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Newsletter March 2024: My Journey in Cardiac Anaesthesia and Intensive Care at Barts Heart Centre, London

“Please mind the gap [between the train and the platform]” was one of the first things I heard after I landed in London at the beginning of March. At the time, it seemed quite fitting for my situation. After all, I had just temporarily left Bucharest and my family to spend three months at Barts Heart Centre in the heart of London. I expected to revel in “the gap” for the entire duration of my Trainee Exchange Programme. Things turned out to be more complex than I thought.

My background is in cardiac anaesthesia and intensive care. Even though I started in this niche by chance, my future career is linked to this field, so it seemed only natural to opt for this hospital when I applied for the TEP a few years ago. Barts Heart Centre is the largest centre dedicated to all things cardiac in the UK and Europe, boasting 10 theatres dedicated to cardiac, aortic and thoracic surgery and 10 cath labs. If this isn’t impressive enough, it has a history of exactly 900 (!) years, making it the oldest hospital in Europe still functioning on the initial building site.

My mentor throughout the programme was Dr Carlos Corredor. I want to use this opportunity to express my gratitude for his patience and dedication to smoothing things out. It was a bit overwhelming at first, but in a few days, I was experiencing the life of a trainee in London to the fullest.

During these three months, I got the chance to work with no less than 20 consultants, each with their little quirks and particular ways to practice this versatile speciality while following the trust policies and protocols and always having patient safety in mind. And what they all had in common was a dedication to teaching. This was one of the things that surprised me the most – every day, I left the hospital with a new trick of the trade in my bag, either a new skill or a particular bit of knowledge. I hope that someday I can do my part in passing the knowledge to the younger generations.

Some spent copious amounts of time patiently explaining complex concepts, such as the maths and physics behind the PISA measurement (thank you, Dr Nelson!). Some allowed me to be as independent as possible, giving me the confidence boost I needed. More than half of them were foreigners just like me, albeit long acclimatised, coming from all over the world, from South Africa to Belgium, from Greece to Columbia, which only shows how London is quite a melting pot of cultures. And so, at times, I felt at home; at times, I felt more like a stranger in a strange land.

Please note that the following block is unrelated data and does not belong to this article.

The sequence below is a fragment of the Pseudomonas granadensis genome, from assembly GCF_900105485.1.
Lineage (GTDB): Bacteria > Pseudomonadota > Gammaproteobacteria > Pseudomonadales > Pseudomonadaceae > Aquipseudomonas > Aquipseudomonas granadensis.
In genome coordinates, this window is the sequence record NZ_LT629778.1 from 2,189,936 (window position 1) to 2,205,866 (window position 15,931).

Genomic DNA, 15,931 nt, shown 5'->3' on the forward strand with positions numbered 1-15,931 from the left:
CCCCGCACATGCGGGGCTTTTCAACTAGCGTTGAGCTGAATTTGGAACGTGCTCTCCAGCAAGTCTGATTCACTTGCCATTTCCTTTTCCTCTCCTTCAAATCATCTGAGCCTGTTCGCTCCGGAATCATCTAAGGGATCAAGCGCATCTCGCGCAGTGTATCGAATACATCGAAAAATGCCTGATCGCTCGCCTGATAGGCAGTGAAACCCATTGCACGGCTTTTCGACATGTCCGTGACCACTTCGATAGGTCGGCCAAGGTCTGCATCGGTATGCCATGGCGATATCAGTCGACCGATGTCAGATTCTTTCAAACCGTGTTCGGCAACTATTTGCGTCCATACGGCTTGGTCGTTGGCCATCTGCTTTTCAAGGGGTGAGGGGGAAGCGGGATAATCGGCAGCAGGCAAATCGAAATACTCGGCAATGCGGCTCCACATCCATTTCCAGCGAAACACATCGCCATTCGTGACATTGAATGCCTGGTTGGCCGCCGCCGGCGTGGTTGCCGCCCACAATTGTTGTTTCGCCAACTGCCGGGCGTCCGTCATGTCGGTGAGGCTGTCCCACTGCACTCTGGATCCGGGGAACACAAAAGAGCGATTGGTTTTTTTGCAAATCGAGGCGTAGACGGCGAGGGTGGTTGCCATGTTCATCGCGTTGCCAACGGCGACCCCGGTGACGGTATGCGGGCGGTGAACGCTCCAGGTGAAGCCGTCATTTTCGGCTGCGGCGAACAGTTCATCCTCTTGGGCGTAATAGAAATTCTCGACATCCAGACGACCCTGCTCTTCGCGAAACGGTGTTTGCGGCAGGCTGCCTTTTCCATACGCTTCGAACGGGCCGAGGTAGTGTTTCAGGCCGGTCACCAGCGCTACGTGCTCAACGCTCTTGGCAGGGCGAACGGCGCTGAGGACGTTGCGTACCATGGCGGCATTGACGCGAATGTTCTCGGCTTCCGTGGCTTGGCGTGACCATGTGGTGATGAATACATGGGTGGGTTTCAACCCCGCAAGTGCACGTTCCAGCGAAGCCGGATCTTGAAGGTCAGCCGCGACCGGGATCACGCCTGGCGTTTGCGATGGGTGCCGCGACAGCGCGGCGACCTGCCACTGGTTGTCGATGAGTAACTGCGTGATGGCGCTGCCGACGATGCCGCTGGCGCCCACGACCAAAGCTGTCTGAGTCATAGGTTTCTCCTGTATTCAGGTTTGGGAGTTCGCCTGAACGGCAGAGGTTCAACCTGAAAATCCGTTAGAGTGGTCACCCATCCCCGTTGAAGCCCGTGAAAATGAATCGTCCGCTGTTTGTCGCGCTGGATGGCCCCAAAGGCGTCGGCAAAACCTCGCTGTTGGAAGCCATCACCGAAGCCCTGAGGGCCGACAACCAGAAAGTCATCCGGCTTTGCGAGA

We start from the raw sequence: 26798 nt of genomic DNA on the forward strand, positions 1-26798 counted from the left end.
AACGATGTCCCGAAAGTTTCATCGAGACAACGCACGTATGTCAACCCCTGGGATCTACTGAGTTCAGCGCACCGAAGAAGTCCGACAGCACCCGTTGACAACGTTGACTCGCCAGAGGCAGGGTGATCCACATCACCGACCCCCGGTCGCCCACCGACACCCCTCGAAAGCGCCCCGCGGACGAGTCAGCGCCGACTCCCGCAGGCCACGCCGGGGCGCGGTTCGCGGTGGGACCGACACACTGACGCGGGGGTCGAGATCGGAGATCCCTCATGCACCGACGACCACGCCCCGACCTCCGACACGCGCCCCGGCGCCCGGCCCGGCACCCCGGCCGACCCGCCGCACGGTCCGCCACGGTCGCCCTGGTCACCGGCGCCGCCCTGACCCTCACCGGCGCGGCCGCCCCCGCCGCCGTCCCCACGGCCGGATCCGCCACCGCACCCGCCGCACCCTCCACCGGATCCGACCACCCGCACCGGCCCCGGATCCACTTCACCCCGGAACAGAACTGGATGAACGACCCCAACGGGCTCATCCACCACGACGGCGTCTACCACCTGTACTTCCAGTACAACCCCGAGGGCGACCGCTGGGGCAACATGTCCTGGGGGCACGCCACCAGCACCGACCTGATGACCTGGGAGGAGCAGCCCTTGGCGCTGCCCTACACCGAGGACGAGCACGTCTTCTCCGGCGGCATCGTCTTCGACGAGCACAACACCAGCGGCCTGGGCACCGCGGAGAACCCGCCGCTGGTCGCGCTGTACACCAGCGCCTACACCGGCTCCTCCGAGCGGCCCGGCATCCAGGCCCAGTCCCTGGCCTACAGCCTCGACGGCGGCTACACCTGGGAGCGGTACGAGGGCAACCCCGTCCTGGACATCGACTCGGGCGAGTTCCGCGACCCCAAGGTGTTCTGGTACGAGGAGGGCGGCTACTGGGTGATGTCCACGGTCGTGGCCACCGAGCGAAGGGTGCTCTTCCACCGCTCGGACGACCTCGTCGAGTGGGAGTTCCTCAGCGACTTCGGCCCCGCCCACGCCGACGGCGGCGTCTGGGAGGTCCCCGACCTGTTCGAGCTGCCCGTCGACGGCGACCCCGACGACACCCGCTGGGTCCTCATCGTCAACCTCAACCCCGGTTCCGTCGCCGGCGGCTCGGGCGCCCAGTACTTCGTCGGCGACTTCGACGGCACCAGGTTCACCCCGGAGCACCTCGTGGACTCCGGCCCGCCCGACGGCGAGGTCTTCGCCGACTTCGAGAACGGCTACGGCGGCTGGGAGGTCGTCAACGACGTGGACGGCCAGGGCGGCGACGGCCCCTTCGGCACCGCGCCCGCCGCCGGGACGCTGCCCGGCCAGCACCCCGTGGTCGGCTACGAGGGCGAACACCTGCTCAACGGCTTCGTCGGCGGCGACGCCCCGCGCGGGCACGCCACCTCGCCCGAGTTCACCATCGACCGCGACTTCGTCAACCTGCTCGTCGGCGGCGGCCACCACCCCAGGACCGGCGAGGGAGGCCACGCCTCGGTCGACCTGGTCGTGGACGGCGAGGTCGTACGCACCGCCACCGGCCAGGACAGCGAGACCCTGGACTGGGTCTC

The programme allowed me to practice many hands-on procedures common in cardiac and thoracic anaesthesia (such as ultrasound-guided central line PA sheath placement or selective intubation). Still, the most important skill I improved was transoesophageal echocardiography, one of the most important tools of the trade in cardiac anaesthesia. The Heartworks simulator was open for anyone interested, and I spent much time getting acquainted with it. At one point, I even had the chance to work with one of the co-inventors of the simulator – thank you, Dr Sue Wright, you are an inspiration to me!

One of the most surprising outcomes of this programme was a better appreciation of what I have at home. Throughout my stay there, I learned more about the practical aspects of being a trainee in the UK and even witnessed two junior doctor strikes in England. I must confess that I took my work-life balance in Romania for granted and was so lucky to have a family and properly take care of my children, which would be extremely difficult in the UK.

I also realised that my hospital in Bucharest had so far managed to do so much with fewer resources in a very costly and demanding anaesthetic subspecialty. I can’t help but feel a newly found sense of pride. You can only see things in a new light if you step outside the confinements of your small world, and so I strongly recommend the Trainee Exchange Programme to all the young doctors out there. Like all the best things in life, it’s not easy, but I assure you, it’s worth it.

Thank you, ESAIC, for this wonderful opportunity!


  • Raluca Goicea (MD) – 5th-year resident in Anaesthesia and Intensive Care, Emergency Institute for Cardiovascular Diseases, Bucharest